Cisco 2821 ISR & CallManager Express review
Cisco's ISRs offer a remarkable level of expansion capabilities, including unbeatable voice features
Review Date: 23 Jun 2006
Reviewed By: Dave Mitchell
Price when reviewed: Starts from £2,115 exc VAT
Networking giant Cisco started its first serious assault on the SMB territory in 2005 with its Catalyst Express products, and we brought you an exclusive review of the 500-24PC. Its latest ISR (Integrated Services Router) portfolio shows the company isn't letting up on the pressure. In another exclusive, we take a look at the 2821 ISR model.
The ISR products aim to provide a solution that amalgamates data services, security, voice, wireless, video and internet access into a single, easy-to-manage package. All the new 1800, 2800 and 3800 ISR platforms run the same code - you just decide which one provides the right hardware and expansion capabilities. The 2821 is aimed at the SMB and enterprise branch offices, and supports up to 96 IP phones. The base unit is a 2U rack-mount chassis, which comes with a pair of fixed copper gigabit ports and a selection of expansion slots that accept more than 90 modules.
The four smaller slots at the top support Cisco's high-speed WAN interface cards. There's ADSL, ISDN, E1, T1 and so on, and the latest to join the club is a module with ADSL2/2+ support and integral ISDN backup. Below is a single slot for standard, enhanced and extended network modules, and the 2821 supports EtherSwitch modules offering Layer 2 switching and Layer 3 routing. A power supply upgrade allows you to use the EtherSwitch versions that deliver PoE on all ports. The EVM (extension voice module) brings in standard analogue and digital voice and fax services, and there are expansion cards that add IP telephony with support for both H.323 and SIP (session initiation protocol). This brings into play a wide range of Cisco IP phones, all managed using the UCE (Unified CallManager Express) tools.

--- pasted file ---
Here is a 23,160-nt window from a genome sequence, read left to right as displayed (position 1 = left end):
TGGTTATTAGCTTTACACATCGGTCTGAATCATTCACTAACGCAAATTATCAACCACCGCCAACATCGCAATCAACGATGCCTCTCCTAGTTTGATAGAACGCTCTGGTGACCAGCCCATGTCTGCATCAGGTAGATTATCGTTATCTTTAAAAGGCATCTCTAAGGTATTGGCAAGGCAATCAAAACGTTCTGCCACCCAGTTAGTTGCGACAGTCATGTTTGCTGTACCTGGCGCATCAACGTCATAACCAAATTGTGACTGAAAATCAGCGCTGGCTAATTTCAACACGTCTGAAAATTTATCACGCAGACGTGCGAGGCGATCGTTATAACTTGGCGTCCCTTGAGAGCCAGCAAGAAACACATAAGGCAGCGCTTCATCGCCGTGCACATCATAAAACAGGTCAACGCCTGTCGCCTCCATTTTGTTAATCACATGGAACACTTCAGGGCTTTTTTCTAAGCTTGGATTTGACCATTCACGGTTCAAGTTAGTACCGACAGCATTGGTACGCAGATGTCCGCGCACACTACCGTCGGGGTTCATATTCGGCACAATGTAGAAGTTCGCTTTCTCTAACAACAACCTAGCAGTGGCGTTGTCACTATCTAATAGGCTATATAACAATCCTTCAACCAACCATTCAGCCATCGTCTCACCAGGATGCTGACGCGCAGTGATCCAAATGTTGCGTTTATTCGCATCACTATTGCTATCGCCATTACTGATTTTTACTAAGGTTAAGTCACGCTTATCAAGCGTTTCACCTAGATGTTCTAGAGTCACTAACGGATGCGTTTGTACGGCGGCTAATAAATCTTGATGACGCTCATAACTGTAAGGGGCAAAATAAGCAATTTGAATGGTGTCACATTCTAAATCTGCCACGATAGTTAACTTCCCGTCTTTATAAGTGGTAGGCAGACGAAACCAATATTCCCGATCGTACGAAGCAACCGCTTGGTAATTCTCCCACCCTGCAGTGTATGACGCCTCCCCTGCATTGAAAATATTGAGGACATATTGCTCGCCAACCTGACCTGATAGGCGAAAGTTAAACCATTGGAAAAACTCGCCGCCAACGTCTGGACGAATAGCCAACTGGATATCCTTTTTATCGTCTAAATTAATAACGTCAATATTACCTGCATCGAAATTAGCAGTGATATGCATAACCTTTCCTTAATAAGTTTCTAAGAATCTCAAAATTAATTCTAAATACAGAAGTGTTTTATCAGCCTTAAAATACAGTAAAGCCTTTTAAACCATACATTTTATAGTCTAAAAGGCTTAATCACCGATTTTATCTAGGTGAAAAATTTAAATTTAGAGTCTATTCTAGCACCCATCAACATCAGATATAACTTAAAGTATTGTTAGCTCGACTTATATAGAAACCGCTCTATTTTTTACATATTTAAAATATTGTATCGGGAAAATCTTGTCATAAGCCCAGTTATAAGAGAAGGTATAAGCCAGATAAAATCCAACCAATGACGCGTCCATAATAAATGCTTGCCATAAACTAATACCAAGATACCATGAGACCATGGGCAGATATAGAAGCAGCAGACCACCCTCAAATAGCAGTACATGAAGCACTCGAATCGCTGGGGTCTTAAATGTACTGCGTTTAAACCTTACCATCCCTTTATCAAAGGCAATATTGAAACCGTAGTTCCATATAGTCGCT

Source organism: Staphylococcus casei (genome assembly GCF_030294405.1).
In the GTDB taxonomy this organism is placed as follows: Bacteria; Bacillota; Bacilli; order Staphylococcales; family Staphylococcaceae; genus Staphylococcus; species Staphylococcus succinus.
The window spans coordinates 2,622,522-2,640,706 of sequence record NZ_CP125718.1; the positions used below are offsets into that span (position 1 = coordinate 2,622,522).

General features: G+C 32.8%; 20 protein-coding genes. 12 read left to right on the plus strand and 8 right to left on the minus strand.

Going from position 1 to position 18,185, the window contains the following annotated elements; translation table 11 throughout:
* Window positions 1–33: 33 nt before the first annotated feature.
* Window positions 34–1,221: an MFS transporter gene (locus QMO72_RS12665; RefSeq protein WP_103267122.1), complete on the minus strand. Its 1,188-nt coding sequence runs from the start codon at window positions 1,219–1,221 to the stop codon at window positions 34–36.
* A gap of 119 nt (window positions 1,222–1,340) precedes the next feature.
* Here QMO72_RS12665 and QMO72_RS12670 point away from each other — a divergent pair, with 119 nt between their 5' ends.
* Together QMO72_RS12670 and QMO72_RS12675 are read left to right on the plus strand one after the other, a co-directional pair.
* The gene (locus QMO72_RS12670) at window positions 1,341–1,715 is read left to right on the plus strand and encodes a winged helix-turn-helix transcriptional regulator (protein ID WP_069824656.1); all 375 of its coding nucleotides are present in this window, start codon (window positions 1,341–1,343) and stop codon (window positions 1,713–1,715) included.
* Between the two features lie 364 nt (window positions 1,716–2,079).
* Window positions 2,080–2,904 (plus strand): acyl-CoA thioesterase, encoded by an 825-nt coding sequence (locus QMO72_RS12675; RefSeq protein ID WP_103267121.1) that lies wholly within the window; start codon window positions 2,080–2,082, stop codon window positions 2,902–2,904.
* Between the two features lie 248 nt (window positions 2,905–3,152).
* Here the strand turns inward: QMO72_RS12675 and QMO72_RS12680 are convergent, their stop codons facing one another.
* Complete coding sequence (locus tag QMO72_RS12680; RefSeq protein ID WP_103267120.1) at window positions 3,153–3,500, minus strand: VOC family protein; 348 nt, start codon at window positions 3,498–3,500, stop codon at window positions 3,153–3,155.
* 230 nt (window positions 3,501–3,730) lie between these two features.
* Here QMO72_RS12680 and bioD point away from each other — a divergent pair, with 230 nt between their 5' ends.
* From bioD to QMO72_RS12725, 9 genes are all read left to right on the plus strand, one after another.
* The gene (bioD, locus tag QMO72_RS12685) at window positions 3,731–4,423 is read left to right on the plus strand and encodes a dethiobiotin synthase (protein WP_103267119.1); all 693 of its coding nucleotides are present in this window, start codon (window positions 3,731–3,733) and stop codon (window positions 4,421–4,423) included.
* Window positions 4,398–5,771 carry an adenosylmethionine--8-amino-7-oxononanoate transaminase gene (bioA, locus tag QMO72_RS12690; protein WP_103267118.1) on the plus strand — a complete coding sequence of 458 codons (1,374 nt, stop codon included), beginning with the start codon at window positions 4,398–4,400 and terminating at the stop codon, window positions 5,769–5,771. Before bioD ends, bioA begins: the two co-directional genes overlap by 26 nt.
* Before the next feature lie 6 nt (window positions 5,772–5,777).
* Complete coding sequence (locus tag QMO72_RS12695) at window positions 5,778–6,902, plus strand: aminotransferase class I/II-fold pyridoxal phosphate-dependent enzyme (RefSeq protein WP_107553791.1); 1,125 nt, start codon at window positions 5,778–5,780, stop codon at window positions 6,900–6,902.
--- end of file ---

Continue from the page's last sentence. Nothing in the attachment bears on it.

As with the Express switches, you don't need Cisco's IOS software for installation and configuration. First contact is via a web browser, where you're taken to Cisco's SDM (security device manager) Express interface. This provides a wizard for initial LAN and WAN configuration, plus basic access to settings such as the firewall, NAT and routing. For full access, you install Cisco's SDM utility on a PC, and the routine will also load the SDR firmware on the ISR's CompactFlash card. It's clear that Cisco has done a lot of work to make the ISR family as user-friendly as possible. The firewall is set up by selecting the basic configuration option with pre-defined rules. Three security settings are provided, with the highest blocking all unsolicited inbound traffic and even application-specific traffic such as IM and P2P in both directions. Advanced settings allow you to apply custom rules and create DMZs using specific interfaces.
VPNs get the same treatment, with wizards for site-to-site tunnels between two Cisco routers, dynamic multipoint VPNs and Cisco's WebVPN gateways for remote users with the WebVPN and Secure Desktop software installed. Using signature files, IPS guards against hackers and QoS can be applied to specific WAN traffic with ease.
Anti-virus capabilities aren't actually embedded on the 2821, as it integrates with Cisco's NAC (network admission control) technology. The idea behind NAC is that each endpoint such as a PC, notebook or PDA is queried as to its security condition on the network, and it will be allowed access based on the applications it's running - in this case, anti-virus software. The router must have a connection via RADIUS to a Cisco Secure access control server, which maintains NAC policies and combines with a Cisco Trust Agent running on each host.
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